Be aware... recently we have noticed a rise in FTP hacking, successful brute force security hacks. A number of sites, unfortunately the Nomis site as well as client sites and I imagine many others, were comprimised.
FTP hacking, brute force security hacking, is where a hacker manages to guess your password and then obtain access to the raw files of your website: it conjures up images of a person tapping in "12345", then "54321", then "23456" etc., like in the movies, in fact it is a lot more sophisticated and can lead to problems such as Google blocking your site and advising visitors that the site contains malicious content - not very good PR.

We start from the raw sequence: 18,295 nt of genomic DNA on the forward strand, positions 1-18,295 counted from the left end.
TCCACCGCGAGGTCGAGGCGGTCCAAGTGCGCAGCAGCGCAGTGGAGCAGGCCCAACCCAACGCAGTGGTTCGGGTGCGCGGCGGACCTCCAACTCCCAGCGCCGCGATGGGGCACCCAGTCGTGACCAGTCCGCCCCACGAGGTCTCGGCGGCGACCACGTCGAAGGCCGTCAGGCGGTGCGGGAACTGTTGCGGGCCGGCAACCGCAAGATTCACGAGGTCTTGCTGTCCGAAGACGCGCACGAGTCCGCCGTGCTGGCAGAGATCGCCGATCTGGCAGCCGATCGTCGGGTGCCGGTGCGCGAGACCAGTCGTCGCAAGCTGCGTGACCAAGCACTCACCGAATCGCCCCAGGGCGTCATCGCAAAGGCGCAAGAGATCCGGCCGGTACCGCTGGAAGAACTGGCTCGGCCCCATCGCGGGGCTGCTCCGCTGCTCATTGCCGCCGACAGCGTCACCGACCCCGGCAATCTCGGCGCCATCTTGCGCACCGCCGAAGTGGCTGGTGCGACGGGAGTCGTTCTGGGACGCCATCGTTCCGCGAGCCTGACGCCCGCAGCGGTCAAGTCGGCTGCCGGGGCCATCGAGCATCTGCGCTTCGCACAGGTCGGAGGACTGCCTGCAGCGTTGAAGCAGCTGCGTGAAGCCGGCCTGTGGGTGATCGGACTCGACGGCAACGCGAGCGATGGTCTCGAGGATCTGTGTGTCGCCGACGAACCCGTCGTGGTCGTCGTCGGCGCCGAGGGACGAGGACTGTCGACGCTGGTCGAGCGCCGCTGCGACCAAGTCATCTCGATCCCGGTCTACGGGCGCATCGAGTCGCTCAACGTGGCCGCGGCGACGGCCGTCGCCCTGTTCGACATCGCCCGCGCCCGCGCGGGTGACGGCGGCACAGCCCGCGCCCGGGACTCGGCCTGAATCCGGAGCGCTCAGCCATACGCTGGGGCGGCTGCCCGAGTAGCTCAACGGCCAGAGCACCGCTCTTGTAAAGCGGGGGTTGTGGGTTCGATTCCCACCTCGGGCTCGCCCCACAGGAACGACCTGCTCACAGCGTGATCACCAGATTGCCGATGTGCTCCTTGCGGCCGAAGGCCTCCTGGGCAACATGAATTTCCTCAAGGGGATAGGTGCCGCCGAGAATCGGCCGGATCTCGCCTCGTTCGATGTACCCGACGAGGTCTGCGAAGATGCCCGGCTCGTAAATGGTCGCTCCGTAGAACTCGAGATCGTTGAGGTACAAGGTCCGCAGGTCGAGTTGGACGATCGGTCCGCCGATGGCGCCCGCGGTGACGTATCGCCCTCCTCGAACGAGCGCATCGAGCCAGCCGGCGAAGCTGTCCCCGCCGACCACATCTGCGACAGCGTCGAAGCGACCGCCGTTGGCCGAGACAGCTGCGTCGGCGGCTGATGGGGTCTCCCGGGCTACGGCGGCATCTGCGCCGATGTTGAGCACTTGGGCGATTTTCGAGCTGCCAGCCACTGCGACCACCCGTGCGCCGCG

The examples of FTP hacking that we have seen in pages show a line(s) of script that has been added to the html code which forwards the user onto another site or downloads malicious programmes.
Ways to try and reduce the risk of FTP hacking:
- Make your password as hard as possible to guess
- Firstly check with your hosting company as to their password policy but where possible include the following:
- Vary the case of letters - use both uppercase and lowercase
- If you do not need your FTP service, turn it off
- Only have it turned on when you actually need it.